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>> well, it's less good. gwen: i dare you to throw that out. >> one thing that's perplexing is the numbers definitely are not good for obama. they're coming down across the board. his general approval ratings. the elements of the health care debate. and yet if you break out, well, how are republicans? they're worse. they're less good. i think it's perplexing to the white house and their allies, really, in that obama himself -- and dan can talk about this more when we talk about polls, still remains relatively popular. and people seem to like him and want him to do well. when you start looking at the specifics of especially his health care plan, for example, that's when the numbers start dropping down and it's a frustration that i think the white house is trying to figure out, how can we transfer or at least -- i don't know if transfer is the best word but that popularity and explanation and get the numbers up for health care.
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gwen: let's talk about those polls and what we mean when we say he's sliding. he's not down. not all the way. >> he's down but not in freefall. gwen: ok. >> and based on historical standards, he's still reasonably good. if you look at the new patch of polls that came out this week which confirm what we've been saying the last few weeks is his overall approval rating is trending down. and as chuck said, support or approval of his handling of the economy or health care have gone down more rapidly. now, if you look at where he is, in a couple of polls this week he was at 53% or 54%. that's down from about 62% since april. that's a decent drop but it's not! ityous. if you look at the handling of health care he's down under 50% and depending on which poll he's down well below 50%, same on the economy. and we're seeing significant concern about his handling of the deficit.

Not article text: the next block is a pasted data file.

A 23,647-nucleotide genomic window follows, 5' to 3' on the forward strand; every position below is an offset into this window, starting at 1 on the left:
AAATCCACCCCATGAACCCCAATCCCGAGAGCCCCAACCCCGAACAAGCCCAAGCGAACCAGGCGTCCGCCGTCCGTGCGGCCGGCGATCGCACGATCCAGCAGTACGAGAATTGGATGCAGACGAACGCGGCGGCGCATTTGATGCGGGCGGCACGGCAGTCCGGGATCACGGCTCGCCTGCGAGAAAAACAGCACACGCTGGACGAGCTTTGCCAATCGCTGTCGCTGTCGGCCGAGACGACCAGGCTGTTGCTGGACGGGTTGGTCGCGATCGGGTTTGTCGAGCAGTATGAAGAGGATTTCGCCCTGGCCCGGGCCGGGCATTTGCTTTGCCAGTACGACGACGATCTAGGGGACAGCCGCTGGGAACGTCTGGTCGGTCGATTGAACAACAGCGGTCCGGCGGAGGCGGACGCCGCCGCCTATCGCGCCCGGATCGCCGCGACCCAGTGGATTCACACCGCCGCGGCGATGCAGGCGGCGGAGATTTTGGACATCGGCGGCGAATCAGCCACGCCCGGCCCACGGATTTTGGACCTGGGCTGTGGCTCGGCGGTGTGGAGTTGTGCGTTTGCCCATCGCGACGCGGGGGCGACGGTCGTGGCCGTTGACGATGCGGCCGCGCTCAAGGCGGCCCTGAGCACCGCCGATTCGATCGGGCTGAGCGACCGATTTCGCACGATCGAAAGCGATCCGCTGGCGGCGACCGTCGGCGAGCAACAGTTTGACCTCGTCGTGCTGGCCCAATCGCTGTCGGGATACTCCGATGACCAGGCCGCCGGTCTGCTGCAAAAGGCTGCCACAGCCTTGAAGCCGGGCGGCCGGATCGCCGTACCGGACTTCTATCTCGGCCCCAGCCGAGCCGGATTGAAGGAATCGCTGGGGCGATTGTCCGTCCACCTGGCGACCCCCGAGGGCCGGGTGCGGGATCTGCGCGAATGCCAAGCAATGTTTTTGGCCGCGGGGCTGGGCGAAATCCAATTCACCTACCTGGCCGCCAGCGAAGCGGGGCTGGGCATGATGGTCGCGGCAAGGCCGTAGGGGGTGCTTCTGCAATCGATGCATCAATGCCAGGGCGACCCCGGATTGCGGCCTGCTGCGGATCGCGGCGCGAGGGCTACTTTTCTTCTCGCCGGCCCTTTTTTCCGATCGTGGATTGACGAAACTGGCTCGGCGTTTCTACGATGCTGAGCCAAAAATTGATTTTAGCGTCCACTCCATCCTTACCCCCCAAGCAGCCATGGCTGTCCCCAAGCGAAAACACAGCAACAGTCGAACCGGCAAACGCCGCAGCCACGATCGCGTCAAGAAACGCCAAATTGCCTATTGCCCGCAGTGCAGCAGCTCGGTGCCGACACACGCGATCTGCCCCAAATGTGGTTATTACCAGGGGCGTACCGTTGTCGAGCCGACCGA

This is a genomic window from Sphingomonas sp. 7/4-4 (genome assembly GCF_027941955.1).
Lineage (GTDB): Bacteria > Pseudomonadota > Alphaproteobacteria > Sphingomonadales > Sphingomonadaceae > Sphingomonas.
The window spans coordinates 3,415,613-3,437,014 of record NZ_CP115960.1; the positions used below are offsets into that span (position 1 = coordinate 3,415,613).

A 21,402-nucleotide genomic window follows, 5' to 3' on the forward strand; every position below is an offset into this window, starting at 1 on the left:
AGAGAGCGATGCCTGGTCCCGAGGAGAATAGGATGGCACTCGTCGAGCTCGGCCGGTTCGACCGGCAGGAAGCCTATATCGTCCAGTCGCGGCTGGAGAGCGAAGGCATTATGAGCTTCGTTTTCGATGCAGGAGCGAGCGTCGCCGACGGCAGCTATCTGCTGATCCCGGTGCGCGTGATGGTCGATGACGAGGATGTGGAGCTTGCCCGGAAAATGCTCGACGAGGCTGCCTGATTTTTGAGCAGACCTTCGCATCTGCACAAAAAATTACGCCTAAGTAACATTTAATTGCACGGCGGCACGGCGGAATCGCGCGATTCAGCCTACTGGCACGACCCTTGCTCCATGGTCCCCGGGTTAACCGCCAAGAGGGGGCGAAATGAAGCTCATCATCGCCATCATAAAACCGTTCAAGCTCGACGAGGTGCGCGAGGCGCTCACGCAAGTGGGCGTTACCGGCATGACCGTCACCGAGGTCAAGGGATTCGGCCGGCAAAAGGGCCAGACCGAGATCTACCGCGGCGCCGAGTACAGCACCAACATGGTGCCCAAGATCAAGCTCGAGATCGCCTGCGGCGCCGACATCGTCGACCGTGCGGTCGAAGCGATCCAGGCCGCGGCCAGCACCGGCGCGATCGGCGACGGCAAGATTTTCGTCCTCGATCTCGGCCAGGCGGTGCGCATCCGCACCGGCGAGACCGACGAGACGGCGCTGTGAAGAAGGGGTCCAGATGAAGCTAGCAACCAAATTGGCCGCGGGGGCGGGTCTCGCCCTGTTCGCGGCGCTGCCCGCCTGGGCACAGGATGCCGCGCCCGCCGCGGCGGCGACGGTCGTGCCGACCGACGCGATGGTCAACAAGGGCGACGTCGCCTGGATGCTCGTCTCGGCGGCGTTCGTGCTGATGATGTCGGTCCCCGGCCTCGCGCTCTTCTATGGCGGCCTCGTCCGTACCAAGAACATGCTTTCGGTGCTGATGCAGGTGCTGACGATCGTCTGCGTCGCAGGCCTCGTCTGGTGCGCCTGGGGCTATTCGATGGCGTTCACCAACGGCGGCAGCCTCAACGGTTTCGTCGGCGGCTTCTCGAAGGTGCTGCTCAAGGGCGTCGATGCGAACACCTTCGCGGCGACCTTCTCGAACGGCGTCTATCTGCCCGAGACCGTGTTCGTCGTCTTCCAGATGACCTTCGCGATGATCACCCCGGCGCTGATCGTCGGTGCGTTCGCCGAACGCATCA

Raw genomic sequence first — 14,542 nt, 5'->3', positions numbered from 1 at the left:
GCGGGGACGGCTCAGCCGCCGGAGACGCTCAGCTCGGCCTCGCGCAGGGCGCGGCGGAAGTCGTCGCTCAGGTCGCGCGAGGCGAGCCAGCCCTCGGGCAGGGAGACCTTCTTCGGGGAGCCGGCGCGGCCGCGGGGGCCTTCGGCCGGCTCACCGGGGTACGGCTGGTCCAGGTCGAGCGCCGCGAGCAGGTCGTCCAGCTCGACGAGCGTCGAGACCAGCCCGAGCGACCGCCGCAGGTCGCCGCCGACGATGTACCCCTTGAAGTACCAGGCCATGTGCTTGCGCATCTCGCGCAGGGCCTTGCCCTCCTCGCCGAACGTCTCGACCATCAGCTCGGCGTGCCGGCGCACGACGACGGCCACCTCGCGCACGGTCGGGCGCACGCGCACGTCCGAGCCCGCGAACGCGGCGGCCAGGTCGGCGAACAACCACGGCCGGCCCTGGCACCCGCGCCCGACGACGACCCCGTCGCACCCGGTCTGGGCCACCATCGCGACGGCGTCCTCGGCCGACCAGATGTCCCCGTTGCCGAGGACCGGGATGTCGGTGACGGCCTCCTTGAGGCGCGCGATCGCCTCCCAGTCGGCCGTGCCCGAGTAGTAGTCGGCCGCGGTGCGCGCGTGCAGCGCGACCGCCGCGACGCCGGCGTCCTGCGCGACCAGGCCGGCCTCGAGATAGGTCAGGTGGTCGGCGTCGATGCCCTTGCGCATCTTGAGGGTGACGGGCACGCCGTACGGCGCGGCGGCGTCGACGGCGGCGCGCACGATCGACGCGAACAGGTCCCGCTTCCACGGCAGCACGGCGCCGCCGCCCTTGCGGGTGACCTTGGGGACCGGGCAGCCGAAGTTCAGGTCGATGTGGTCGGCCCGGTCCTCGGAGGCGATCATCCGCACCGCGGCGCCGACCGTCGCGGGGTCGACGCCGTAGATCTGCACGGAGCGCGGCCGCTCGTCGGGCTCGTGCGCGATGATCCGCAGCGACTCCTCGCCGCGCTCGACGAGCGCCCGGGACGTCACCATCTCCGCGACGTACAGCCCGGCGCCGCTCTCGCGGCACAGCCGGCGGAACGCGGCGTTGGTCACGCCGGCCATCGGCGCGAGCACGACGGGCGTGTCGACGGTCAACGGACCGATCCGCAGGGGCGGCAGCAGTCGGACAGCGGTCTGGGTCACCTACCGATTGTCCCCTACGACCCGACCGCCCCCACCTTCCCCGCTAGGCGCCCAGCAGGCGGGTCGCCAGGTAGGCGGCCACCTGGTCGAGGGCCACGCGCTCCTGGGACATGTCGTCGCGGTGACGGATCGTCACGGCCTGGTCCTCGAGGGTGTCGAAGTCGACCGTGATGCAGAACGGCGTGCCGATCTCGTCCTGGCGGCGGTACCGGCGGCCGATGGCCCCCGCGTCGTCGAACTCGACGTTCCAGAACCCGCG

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that's gone way up. if if you ask people today if you should spend more money to stimulate the economy or not spend more money because of concerns of the deficit, it's close to 60% say we shouldn't spend more money. he's gotten himself flattened down but he still has, as chuck suggests, there's a lot of goodwill out there for him, and i think the white house people believe that he has strong support from his supporters. in other words, his base is very solid and that's important. gwen: so, alexis, does that mean the people who are not his supporters and even some who are his supporters but who are nervous right now, do they look at the numbers and say ok, i've got a way to push back the president's priority? >> absolutely. i've been covering the senate and paying a lot of attention to the the republicans who looked at all the dynamics dan just talked about, very popular president, as chuck was saying. what can we do with a popular president? well, what they've looked at is the details about how you can find room to bring him down on